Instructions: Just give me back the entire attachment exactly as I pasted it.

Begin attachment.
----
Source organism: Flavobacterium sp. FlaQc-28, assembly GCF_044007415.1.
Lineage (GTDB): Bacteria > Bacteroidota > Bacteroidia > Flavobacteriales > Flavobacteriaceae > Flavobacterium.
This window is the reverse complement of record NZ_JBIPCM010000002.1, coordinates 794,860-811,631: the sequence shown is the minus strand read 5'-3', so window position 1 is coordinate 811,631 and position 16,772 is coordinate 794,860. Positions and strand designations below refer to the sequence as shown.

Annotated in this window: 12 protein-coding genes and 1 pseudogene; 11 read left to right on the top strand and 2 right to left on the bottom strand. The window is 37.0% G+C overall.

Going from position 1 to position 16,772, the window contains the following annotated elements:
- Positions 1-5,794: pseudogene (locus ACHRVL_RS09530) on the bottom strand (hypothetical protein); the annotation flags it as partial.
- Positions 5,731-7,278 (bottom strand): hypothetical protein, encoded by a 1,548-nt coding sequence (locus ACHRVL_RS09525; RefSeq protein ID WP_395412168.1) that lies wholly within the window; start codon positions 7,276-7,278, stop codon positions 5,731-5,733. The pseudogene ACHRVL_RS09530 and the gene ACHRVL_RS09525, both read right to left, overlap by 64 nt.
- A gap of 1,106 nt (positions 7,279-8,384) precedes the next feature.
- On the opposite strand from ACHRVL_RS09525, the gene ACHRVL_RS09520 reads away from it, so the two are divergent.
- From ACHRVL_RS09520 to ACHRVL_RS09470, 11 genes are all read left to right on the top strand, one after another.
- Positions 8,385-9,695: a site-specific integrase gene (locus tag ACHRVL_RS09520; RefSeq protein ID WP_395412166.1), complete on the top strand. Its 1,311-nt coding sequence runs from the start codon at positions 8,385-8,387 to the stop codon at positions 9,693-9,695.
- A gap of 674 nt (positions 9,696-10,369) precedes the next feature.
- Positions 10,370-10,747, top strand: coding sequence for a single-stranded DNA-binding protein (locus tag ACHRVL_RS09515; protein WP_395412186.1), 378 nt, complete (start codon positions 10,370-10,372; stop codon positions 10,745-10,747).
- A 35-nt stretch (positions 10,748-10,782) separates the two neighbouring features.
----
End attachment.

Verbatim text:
Source organism: Flavobacterium sp. FlaQc-28, assembly GCF_044007415.1.
Lineage (GTDB): Bacteria > Bacteroidota > Bacteroidia > Flavobacteriales > Flavobacteriaceae > Flavobacterium.
This window is the reverse complement of record NZ_JBIPCM010000002.1, coordinates 794,860-811,631: the sequence shown is the minus strand read 5'-3', so window position 1 is coordinate 811,631 and position 16,772 is coordinate 794,860. Positions and strand designations below refer to the sequence as shown.

Annotated in this window: 12 protein-coding genes and 1 pseudogene; 11 read left to right on the top strand and 2 right to left on the bottom strand. The window is 37.0% G+C overall.

Going from position 1 to position 16,772, the window contains the following annotated elements:
- Positions 1-5,794: pseudogene (locus ACHRVL_RS09530) on the bottom strand (hypothetical protein); the annotation flags it as partial.
- Positions 5,731-7,278 (bottom strand): hypothetical protein, encoded by a 1,548-nt coding sequence (locus ACHRVL_RS09525; RefSeq protein ID WP_395412168.1) that lies wholly within the window; start codon positions 7,276-7,278, stop codon positions 5,731-5,733. The pseudogene ACHRVL_RS09530 and the gene ACHRVL_RS09525, both read right to left, overlap by 64 nt.
- A gap of 1,106 nt (positions 7,279-8,384) precedes the next feature.
- On the opposite strand from ACHRVL_RS09525, the gene ACHRVL_RS09520 reads away from it, so the two are divergent.
- From ACHRVL_RS09520 to ACHRVL_RS09470, 11 genes are all read left to right on the top strand, one after another.
- Positions 8,385-9,695: a site-specific integrase gene (locus tag ACHRVL_RS09520; RefSeq protein ID WP_395412166.1), complete on the top strand. Its 1,311-nt coding sequence runs from the start codon at positions 8,385-8,387 to the stop codon at positions 9,693-9,695.
- A gap of 674 nt (positions 9,696-10,369) precedes the next feature.
- Positions 10,370-10,747, top strand: coding sequence for a single-stranded DNA-binding protein (locus tag ACHRVL_RS09515; protein WP_395412186.1), 378 nt, complete (start codon positions 10,370-10,372; stop codon positions 10,745-10,747).
- A 35-nt stretch (positions 10,748-10,782) separates the two neighbouring features.